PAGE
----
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Mexican authorities dig for alleged victims of Rafael Perez
Police corruption trial underway in L.A.
LOS ANGELES (CNN) -- Law enforcement officials in Mexico began digging Friday in search of the alleged victims of former Los Angeles police officer Rafael Perez, as a trial against four police officers charged in a widespread corruption scandal got under way in Los Angeles.
Their chief accuser is Perez, who agreed to testify about alleged officer misconduct in the LAPD anti-gang units in exchange for a lenient sentence for stealing six pounds of cocaine from the police evidence locker. Under the plea agreement, Perez could be a free man next year.
A former girlfriend of Perez alleges he and his former partner killed three people and dumped their bodies in Tijuana. An attorney for Perez said his client denies the allegations.
Sonia Flores led law enforcement to the trash-strewn ravine last weekend. Friday, Mexican officials dug four meters of earth from the bottom of the culvert. No bodies were found.
Opening statements in Los Angeles
In Los Angeles, opening statements began in the corruption trial with a prosecutor telling jurors the four officers "conspired to obstruct justice and framed innocent people and covered up their crimes."
"This is not a trial of Rafael Perez. No matter what you have heard, he is not on trial here," Deputy District Attorney Laura Laesecke told jurors.
But defense attorneys wasted no time in attacking Perez' credibility as a witness against their clients.
Superior Court Judge Jacqueline Connor asked prosecutors if they could say they would call Perez as a witness. Deputy District Attorney Anne Ingalls said "no, I cannot." Defense attorneys said if Perez is called as a witness against Sgt. Edward Ortiz, Sgt. Brian Liddy or Officers Paul Harper or Michael Buchanan, they will ask him about the alleged murders.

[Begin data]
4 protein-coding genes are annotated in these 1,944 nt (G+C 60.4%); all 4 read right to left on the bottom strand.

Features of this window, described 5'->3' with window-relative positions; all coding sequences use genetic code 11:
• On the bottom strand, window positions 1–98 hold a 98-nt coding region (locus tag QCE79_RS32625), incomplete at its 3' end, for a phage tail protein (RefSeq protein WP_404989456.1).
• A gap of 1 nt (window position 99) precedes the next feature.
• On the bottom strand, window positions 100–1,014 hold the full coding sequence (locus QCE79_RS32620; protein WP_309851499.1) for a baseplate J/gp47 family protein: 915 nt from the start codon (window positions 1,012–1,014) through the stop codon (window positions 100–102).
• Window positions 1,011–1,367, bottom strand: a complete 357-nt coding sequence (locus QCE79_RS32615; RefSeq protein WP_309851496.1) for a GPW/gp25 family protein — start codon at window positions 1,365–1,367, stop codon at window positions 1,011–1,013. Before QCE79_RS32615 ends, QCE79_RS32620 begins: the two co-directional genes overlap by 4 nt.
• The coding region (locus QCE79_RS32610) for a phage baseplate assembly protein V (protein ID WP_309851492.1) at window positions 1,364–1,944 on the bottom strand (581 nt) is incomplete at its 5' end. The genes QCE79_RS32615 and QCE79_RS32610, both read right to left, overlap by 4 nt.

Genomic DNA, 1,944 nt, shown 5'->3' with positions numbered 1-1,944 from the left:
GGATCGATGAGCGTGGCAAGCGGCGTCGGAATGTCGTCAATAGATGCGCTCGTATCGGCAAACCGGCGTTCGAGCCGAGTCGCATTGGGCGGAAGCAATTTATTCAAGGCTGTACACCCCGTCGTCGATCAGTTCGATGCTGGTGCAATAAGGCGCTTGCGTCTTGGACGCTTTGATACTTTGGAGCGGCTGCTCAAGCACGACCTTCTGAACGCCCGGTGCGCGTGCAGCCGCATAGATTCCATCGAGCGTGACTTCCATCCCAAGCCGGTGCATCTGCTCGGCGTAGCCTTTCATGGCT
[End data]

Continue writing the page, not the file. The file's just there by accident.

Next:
Perez's attorney, Winston Kevin McKesson, said his client won't testify about the Tijuana allegations unless he is granted immunity from prosecution. District Attorney spokeswoman Victoria Pipkin said "there is no way" Perez will be given an immunity agreement.
Defense to request a ban on Perez testimony
Joel Issacson, the attorney for Paul Harper, said if Perez does take the stand to testify against the four officers, but refuses to answer questions about the alleged murders by taking the fifth so he doesn't incriminate himself, defense attorneys will ask to bar all of Perez's testimony.
"A person gets on the stand and says 'I say x, y, z happened'... tells that for the D.A ... then when the defense lawyers get up he says 'I'm not talking.' Well that's half of a trial, half of a witness, so that's a problem," Issacson said.
He added that if Perez invokes the fifth amendment on the witness stand, he believes it would be an automatic mistrial or dismissal of the case against the four LAPD officers.
Perez' attorney wants immunity for his client in connection with the alleged Tijuana murders either included in the current immunity agreement or made to be part of a new agreement.
Appeals court intercedes in LAPD corruption trial
Department of Justice proposed consent decreeRequires Adobe Acrobat Reader
The Los Angeles Police Department
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